Zimbabwe has 4,2 million young people of school going age. Our State budget is perhaps $1,2 billion for the system that is charged with their education. That is just $24 a month or $1 a day for every working day for each student. But that tiny sum represents 35 per cent of total State resources, a much higher percentage than almost all other countries spend on education. So when you boil it down to the absolute basics, it is all about money.
Our Diaspora does its part in that we estimate that they put another $1,2 billion into our school system last year – about 40 per cent of all remittances. Even so that just doubles what we are able to spend on schooling. Perhaps our parents kick in another $500 million a year in all different forms. It still leaves a wide gap in funding that can only be covered by the generosity of others. If our little 5 year old girl is able to claw her way up through the system and finally emerges from high school with decent grades that enable her to gain entry to University – even once there she will face challenges that might well demand that she turn to sex work to cover her essential needs, even for the most basic things such as food and shelter.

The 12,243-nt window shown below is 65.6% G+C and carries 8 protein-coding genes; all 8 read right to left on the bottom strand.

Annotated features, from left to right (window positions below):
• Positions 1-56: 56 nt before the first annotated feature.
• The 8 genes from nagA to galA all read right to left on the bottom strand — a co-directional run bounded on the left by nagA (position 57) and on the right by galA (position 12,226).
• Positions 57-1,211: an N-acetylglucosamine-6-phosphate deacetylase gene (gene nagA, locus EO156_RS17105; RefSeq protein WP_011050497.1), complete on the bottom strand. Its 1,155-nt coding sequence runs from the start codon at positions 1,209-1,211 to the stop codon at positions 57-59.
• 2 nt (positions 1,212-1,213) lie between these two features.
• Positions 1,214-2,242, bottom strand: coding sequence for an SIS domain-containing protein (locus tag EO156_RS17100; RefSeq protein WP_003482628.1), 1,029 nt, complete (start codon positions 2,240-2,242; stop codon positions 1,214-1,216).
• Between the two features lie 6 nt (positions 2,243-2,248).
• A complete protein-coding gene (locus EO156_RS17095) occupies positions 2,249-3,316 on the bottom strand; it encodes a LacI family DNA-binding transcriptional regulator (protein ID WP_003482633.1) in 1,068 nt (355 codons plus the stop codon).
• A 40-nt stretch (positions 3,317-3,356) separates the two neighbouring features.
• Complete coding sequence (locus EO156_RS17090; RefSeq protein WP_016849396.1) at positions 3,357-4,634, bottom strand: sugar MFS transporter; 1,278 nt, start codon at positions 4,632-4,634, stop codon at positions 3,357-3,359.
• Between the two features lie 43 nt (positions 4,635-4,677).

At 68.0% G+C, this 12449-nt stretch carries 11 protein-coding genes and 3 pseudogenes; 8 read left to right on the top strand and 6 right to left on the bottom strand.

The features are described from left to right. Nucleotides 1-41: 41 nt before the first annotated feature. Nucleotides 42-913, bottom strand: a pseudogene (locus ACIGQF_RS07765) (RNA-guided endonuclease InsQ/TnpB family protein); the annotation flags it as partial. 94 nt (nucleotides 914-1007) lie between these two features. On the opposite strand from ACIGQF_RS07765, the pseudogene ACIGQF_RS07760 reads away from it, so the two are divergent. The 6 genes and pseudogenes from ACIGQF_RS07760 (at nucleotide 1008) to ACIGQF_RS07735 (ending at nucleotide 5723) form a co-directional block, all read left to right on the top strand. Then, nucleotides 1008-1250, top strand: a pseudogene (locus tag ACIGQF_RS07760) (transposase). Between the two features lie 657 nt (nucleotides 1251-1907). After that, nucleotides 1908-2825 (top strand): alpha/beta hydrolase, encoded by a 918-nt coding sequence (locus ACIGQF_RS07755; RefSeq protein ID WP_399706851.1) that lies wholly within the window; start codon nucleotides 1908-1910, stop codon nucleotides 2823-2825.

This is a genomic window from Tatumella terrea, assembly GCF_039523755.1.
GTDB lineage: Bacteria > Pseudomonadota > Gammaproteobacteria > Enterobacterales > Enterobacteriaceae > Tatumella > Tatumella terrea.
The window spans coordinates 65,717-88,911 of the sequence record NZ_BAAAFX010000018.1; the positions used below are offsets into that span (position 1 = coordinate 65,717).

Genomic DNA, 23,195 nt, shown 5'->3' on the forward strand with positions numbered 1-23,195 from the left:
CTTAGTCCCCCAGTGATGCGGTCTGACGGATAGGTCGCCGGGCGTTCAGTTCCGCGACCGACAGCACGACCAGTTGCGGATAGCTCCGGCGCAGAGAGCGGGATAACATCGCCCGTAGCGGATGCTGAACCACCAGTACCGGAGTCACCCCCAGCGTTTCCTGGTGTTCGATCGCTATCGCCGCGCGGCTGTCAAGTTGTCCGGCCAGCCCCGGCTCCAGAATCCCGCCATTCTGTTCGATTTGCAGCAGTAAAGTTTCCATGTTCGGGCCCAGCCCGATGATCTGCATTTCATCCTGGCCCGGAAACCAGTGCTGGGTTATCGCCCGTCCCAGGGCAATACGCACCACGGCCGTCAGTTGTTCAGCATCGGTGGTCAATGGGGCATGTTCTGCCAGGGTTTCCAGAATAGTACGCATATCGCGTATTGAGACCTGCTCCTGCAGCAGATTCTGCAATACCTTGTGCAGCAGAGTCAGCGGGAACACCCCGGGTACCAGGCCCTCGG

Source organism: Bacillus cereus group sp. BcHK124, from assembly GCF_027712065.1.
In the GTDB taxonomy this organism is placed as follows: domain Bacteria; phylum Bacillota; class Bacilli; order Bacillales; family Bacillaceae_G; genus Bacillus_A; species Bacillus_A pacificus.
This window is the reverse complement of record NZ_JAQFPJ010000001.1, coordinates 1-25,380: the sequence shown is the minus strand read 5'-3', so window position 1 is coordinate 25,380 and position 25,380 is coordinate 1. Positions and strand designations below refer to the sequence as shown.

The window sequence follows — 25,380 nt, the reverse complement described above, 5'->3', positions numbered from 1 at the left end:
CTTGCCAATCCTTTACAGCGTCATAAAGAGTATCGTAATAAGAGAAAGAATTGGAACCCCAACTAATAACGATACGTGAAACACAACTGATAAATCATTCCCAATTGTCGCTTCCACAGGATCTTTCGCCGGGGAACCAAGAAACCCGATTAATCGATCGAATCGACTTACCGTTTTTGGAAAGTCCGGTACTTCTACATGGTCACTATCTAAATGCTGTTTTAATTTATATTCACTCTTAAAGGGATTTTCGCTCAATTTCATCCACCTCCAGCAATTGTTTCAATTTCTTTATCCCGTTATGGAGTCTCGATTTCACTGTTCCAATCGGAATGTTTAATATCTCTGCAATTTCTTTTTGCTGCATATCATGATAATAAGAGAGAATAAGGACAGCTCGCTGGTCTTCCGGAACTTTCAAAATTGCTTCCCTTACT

Basic education is today accepted as a right and the international community has adopted goals that include making sure that my girl child has the opportunities that her country may not be able to provide for her. But in reality I see little signs of those commitments being translated into tangible policies and giving that might make that promise a reality. My challenge to everyone out there is to step up to the line and make a difference. Adopt a school and let’s build the basic facilities needed to provide every child a place with a desk and a chair. Adopt a girl child and make it possible for her to go to school until she matures. My sons Church has a programme that supervises just such a programme for hundreds of children in remote areas of the country.
I was born into a poor family – my mother was for many years the only bread winner with 4 children. I got a decent education because I was white, when I went to College I got a bursary from a farmers Association and every month my mother sent me $50 to help – at great sacrifice. I was the first in my family to get a degree and rise to the top in my vocation. I know that education is the key to the future, for all of us, everywhere. Help us make it happen and help us create a world in which that girl child will be able to break the constraints that will otherwise keep her in poverty all her life.
Johannesburg, October 21st 2016